Amplifying your company’s growth through customer referrals

Kyle’s Note: Chris Kilbourn has worked with dozens of startups on their marketing. In this post, he shares what he has learned about referral programs and gives you a few reviews for tools to get started on your own program. Over to Chris:

Would you believe me if I told you that the most effective and inexpensive form of marketing strategies ever used is one of the most rare?

Tech giants like Dropbox, Groupon, and Paypal owe much of their success to systems they put in place to encourage customer referrals. No matter what industry you’re in, referral programs have been proven to work for all types and sizes of companies.

The numbers don’t lie- referral marketing works:

  • 65% of new business comes from referrals- New York Times
  • A direct referral lead is over 36x more valuable than a lead generated by a cold call, 10x more valuable than a trade show lead, and 4x more valuable than a web lead. —Ken Krogue, Co-founder and President, InsideSales.com
  • 92% of customers trust recommendations from people they know and are 4 times more likely to buy afterwards. – Nielsen

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These figures aren’t news either.

Many companies already know the power of referral programs. Yet, they haven’t created one.

Tweet This: 83% of consumers are willing to refer after a positive experience—yet only 29% actually do – Texas Tech.

This is because the companies haven’t created a referral marketing system to encourage referrals and build brand advocates. Why? They don’t know how to create a system that hums like a machine.

In this article, I break down the most successful referral marketing program ever to determine why it worked and how you can create a successful program yourself based on those principles.

Additionally, we’ll cover the tools that you may need to use and how to optimize your campaigns over time– following the exact process I use with my own marketing consulting clients.

 

Breaking down the most successful referral program

Dropbox

In Dropbox’s last round of fundraising, the company raised between $250-400 million dollars. This put the company’s valuation at $10 billion dollars.

Dropbox’s referral program is one of the most famous examples of customer referral programs in history. Shortly after their launch in 2008, Dropbox implemented a referral program with a simple process- invite your friends via a personalised link, social media, or email, and both you and your friend receive extra space in your Dropbox account.

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This referral program increased their registered users from 100,000 to 4,000,000 in only 15 months! That’s an increase of 3,900% in just over 1 year. Since then, they’ve seen exponential growth in their business, with referrals generating over 22% of their new users.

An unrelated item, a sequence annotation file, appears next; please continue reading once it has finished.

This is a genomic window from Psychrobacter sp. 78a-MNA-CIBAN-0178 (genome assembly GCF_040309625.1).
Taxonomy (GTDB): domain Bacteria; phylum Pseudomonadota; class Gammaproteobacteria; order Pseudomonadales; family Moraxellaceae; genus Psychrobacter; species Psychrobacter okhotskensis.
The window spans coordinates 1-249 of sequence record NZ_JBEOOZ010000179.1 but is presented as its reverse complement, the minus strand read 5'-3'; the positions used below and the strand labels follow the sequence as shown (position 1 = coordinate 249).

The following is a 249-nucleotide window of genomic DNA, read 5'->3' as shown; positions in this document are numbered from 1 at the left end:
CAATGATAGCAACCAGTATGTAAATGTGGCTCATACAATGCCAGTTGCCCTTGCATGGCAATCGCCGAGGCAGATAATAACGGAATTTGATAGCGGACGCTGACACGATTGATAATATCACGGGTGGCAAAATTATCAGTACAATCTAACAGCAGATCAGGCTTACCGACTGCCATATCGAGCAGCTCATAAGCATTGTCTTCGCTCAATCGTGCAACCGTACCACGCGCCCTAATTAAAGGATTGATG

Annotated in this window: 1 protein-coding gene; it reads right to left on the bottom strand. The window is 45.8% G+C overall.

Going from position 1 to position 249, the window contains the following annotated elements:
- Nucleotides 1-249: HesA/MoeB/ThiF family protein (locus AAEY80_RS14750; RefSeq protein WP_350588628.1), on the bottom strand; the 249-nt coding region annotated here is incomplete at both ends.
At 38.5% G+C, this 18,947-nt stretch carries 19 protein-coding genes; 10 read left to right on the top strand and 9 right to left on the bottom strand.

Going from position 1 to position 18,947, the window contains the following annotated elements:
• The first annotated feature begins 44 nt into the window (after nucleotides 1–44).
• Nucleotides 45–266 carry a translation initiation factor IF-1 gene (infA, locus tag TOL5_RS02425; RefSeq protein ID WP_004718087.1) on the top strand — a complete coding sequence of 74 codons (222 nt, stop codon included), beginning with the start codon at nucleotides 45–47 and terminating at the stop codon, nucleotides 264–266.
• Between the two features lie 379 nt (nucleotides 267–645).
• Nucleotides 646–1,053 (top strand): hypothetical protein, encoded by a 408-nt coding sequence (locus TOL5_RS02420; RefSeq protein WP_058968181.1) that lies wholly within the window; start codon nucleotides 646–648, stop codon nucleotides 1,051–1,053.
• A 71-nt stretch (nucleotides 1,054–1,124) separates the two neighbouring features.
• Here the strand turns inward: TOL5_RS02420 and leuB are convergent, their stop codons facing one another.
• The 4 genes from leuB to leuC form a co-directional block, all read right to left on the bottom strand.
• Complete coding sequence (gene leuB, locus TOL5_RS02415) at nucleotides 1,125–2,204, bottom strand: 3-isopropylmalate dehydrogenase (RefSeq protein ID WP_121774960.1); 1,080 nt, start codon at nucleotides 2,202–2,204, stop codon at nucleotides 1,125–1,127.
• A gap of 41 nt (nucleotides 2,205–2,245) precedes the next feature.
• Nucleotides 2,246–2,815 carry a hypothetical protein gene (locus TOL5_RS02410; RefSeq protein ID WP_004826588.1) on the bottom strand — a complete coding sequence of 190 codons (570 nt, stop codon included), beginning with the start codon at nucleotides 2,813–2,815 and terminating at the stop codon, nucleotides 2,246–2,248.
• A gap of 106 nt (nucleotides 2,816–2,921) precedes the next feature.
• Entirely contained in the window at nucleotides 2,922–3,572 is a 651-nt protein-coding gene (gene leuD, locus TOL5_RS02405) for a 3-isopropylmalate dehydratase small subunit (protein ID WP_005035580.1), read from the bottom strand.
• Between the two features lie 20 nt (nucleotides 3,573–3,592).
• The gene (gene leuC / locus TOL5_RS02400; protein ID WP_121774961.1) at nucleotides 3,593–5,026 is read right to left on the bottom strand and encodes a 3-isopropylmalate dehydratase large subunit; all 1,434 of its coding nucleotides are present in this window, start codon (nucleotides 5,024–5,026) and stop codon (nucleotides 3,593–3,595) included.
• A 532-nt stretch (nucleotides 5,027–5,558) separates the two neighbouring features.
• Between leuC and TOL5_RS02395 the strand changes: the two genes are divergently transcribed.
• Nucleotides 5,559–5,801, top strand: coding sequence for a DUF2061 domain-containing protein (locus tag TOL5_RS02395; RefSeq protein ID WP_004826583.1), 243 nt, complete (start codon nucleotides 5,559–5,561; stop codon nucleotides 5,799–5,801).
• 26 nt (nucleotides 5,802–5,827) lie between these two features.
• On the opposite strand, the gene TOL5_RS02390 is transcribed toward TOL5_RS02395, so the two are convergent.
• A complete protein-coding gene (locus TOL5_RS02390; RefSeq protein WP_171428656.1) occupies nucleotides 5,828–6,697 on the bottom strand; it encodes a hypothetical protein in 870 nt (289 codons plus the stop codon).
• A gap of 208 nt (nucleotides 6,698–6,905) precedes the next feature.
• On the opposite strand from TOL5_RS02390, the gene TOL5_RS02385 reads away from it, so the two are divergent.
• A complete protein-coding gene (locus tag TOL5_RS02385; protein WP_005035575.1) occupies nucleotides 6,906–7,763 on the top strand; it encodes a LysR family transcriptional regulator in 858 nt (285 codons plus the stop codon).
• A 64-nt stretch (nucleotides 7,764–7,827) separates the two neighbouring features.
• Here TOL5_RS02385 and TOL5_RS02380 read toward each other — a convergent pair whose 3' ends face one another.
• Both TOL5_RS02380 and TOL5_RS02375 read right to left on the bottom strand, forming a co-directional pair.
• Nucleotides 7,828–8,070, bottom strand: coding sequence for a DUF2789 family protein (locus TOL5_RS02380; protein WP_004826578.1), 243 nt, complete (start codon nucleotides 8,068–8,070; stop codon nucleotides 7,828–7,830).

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The results were impressive! However, Dropbox’s referral program wasn’t original.

But, it worked so well that it’s now famous amongst marketers.

Why did it work so well?

  1. Dual-sided incentives- Reward both the user and their friend for joining. This helps keep the viral loop going!
  2. Simple process- Users don’t have much patience. So, make the referral process extremely simple. Sharing a link after signing up on Dropbox takes only a few seconds.
  3. Many options for sharing- Dropbox offers 3 ways for users to refer their friends: social media, email, and a custom link. This gives them the flexibility to share how they like.
  4. It’s all about the product- Referrals don’t invent demand, they amplify it. Otherwise, why would someone want to recommend your product?
  5. Bake it into the signup process– Promote the referral program right after signup/onboarding process. If you have an ecommerce website, promote the program on the purchase confirmation page.

Now that you’ve seen the most successful referral program, let’s dive into how you can build a program for your company today.

Want more examples of successful referral programs? Check out this epic list of 47 referral programs from ReferralCandy.

4 steps to a successful referral marketing program

Step 1: Identify your value

Be shareworthy

This is the most important point of this article: Have a product or service that is worth sharing.
It seems obvious, but this is the most overlooked point I see companies make when doing marketing, let alone a referral program.

Take a serious look at your company and ask yourself- What makes your business much better than your competitors? How can you make your users ecstatic about what you offer?

Related: Content marketing: setting a purpose and measuring success